It is late July and high time to get out of town. The country is filled with cool evenings, refreshing lakes and the aroma of corn and pine trees. And if you do wish to keep up your theater habit, options abound. Let us begin.
Sod House Productions
Excuse the editorial, but this little troupe is a good example of how Arts and Heritage Legacy money should be used. Minneapolis actor Luverne Seifert and Augsburg theater professor Darcey Engen are in their third summer of taking theater to small Minnesota towns. Last year, these professional actors visited five towns with Chekhov’s “The Cherry Orchard.”
This year, they’ve gone a bit deeper into the canon with “The Visit,” by Friedrich Dürrenmatt. A deliciously sinister little play, “The Visit” is about a rich woman who returns to her decaying hometown with a shocking proposition. She will write a generous check if the townsfolk agree to sacrifice a particular resident.
Metaphorically, the play addresses towns that face Hobson’s choices in order to thrive. Wal-Mart, turkey-processing plants and huge hog complexes are all economic benefits — but at what cost? In addition to Seifert and Engen, the cast includes Terry Hempleman, Randy Reyes and Elise Langer.
7 p.m. Fri., 1 & 7 p.m. Sat., 1 p.m. Sun. at Freeborn County Historical Museum, 1031 Bridge St., Albert Lea • 7 p.m. Aug. 1-3, 1 p.m. Aug. 3-4 at Nobles County Pioneer Village, 1600 Stower Dr., Worthington • 7 p.m. Aug. 8-10, 1 p.m. Aug. 10-11 at East Grand Forks Heritage Village, 219 20th St. NE., East Grand Forks • $15 • www.brownpapertickets.com
Theatre L’Homme Dieu
When Jack Reuler got involved in its board of directors a few years ago, the Mixed Blood founder devised a new model for the venerable summer theater up in Alexandria: Book stage-ready shows put together by outside producers. L’Homme Dieu formerly ran a repertory company that churned titles week after week, building them on-site.
Reuler’s idea has worked out quite well. This week, they’ve brought in Jevetta and Jearlyn Steele, with Izzy Monk and a few other friends for a show called “Sisters.” The singers say their show is about the sisterhood of some “middle-aged, Christian, African-American women in the 21st century.”
Billy Steele is music director, Kenyari Jackson handles percussion and Thomasina Petrus is there for her singing and narration. It’s a lot of talent under one roof.
Next week, Minneapolis Musical Theatre brings its production of “Sunset Boulevard” to L’Homme Dieu.
7:30 p.m. Tue.-Sat., 2 p.m. Sun. • 1875 County Rd. 120 NE., Alexandria • $15.50-$17.50 • 1-320-846-3150 or www.tlhd.org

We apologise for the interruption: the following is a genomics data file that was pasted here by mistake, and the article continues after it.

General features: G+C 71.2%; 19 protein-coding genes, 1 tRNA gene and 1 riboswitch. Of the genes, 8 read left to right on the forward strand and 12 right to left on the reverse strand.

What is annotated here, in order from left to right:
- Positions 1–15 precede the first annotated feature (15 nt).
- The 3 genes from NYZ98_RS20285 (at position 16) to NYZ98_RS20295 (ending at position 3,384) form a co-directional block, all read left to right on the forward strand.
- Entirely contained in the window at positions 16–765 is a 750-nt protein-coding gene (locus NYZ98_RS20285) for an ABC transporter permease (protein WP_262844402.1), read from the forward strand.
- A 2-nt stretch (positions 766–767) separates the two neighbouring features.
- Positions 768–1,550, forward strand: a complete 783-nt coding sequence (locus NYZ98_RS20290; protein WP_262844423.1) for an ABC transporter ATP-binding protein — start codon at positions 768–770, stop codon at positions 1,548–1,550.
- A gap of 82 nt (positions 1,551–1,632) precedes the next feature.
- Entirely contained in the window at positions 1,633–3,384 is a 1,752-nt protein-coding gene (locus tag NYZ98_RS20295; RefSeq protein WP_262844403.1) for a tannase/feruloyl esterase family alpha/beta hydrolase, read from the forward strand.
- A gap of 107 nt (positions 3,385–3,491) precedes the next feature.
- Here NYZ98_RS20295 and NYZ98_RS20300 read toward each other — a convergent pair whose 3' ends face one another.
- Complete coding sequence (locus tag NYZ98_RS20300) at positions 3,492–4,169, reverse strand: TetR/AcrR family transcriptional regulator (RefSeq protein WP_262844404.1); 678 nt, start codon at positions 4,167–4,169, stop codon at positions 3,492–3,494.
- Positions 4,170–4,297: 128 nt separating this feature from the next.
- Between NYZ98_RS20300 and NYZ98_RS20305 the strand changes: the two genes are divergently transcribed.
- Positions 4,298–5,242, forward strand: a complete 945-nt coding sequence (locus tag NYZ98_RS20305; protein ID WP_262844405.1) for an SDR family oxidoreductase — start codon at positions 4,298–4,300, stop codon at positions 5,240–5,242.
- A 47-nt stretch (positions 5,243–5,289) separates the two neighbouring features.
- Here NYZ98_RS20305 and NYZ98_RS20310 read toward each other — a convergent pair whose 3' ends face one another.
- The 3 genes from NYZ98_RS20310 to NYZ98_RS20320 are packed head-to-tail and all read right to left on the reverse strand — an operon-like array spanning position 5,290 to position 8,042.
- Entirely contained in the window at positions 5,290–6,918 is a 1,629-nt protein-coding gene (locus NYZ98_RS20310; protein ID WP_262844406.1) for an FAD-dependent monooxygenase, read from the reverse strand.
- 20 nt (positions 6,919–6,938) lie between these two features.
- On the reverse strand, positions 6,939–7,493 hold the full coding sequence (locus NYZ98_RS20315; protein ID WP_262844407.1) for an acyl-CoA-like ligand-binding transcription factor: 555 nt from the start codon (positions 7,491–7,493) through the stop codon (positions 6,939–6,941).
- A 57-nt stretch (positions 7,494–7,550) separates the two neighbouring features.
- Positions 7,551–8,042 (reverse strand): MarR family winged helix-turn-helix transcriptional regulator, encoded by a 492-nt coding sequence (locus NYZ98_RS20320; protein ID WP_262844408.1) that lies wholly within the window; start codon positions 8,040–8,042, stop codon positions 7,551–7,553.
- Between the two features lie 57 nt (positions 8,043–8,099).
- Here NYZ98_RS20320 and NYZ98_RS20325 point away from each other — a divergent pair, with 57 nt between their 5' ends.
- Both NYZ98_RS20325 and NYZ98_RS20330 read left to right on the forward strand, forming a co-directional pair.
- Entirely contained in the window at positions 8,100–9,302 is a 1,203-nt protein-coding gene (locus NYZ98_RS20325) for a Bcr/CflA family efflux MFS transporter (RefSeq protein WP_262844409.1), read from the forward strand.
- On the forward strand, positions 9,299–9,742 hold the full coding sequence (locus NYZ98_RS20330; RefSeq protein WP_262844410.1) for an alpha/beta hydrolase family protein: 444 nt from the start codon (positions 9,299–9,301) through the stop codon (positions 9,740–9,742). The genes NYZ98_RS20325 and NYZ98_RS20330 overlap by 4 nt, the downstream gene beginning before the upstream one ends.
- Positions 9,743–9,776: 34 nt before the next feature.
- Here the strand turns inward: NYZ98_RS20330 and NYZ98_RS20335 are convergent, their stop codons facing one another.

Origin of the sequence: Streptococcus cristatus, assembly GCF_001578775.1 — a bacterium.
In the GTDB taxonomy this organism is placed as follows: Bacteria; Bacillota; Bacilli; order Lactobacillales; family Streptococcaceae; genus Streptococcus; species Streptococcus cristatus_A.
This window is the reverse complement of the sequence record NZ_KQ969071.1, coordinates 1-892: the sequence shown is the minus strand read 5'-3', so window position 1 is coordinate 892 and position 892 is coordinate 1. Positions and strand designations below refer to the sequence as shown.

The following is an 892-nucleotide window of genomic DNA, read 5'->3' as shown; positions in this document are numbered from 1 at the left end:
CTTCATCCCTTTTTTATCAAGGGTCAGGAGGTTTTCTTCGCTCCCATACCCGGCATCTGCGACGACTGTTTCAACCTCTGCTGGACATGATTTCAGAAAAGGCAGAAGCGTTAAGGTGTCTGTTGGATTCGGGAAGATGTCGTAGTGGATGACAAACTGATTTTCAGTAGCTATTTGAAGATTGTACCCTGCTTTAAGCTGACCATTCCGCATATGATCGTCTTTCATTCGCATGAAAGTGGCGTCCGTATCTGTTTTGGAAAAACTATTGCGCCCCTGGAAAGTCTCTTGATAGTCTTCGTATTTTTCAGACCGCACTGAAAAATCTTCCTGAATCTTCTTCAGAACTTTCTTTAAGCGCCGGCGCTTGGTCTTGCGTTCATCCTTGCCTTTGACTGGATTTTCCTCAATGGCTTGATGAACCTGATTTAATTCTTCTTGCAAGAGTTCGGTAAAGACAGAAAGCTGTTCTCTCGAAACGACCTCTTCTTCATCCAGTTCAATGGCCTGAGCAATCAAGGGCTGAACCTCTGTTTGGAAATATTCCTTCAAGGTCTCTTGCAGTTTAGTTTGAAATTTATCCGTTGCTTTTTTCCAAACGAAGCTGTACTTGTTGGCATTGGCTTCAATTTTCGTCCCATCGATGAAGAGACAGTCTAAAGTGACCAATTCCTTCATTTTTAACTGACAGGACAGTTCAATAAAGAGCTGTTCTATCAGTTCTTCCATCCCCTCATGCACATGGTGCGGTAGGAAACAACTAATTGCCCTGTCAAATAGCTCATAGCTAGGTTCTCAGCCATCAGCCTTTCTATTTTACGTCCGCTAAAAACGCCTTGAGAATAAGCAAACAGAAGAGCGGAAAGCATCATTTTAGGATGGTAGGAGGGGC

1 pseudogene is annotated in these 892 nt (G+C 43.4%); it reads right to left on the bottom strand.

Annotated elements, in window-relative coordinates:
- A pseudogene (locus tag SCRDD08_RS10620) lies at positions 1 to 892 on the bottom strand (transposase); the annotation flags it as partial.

Paul Bunyan Playhouse
At Bemidji, they still do their summer theater the old-school way. A company bunks in on the shores of the big lake that bears the town’s name and they put up show after show in the Chief Theater, a renovated downtown movie house. “Boeing-Boeing,” the French farce that won Tonys for best revival and for actor Mark Rylance in the 2008 revival, concludes this weekend. Randall J. Funk plays the Rylance role, a simpleton flummoxed by a visit to a swanky Parisian pad.
Next week, artistic director Zach Curtis puts the musical “She Loves Me” on stage until Aug. 10. Kristen Husby and Jake Endres play the reluctant romantics who eventually get together in this charming story. You’ve seen this tale in the films “The Shop Around the Corner,” “In the Good Old Summertime” and “You’ve Got Mail.” All are based on the original play “Parfumerie,” by Miklós László.
It’s as sweet as they come, with music and lyrics by Jerry Bock and Sheldon Harnick. Curtis’ cast includes Dann Peterson as the shop owner Mr. Maraczek and Paul Reyburn.
8 p.m. Wed.-Sat., 2 p.m. Sun. • Ends Aug. 10 • 314 Beltrami Av. NW., Bemidji • $18-$22 • 1-218-751-7270 or www.thechieftheater.com
It’s only a five-hour, 48-minute drive from Bemidji to Lanesboro. Walk in the park, right? Assuming you’re starting from somewhere closer, it really is a nice drive to the bluff country below Rochester.
Commonweal is running Steven Dietz’s “Sherlock Holmes and the Final Adventure” and “Blithe Spirit” in repertory. Artistic director Hal Cropp assumes Holmes’ Inverness cape and hat, with Commonweal regulars Jeremy van Meter and David Hennessey as Watson and Dr. Moriarty. Michael Bigelow Dixon, the former literary director at the Guthrie, directed this show.
“Blithe Spirit” has Scott Dixon and Amanda Rafuse in the cast. Craig Johnson directed Noël Coward’s frothy comedy about an English gent haunted by his dead first wife.
The shows alternate, with “Spirit” on stage Friday, Saturday and Monday (ending Sept. 7) and “Holmes” Thursday, Saturday and Sunday (Oct. 10).
7:30 p.m. Thu.-Sat. & Mon., 1:30 p.m. Sat.-Sun. • 208 Parkway Av. N., Lanesboro • $15-$30 • 1-800-657-7025 or www.commonwealtheatre.org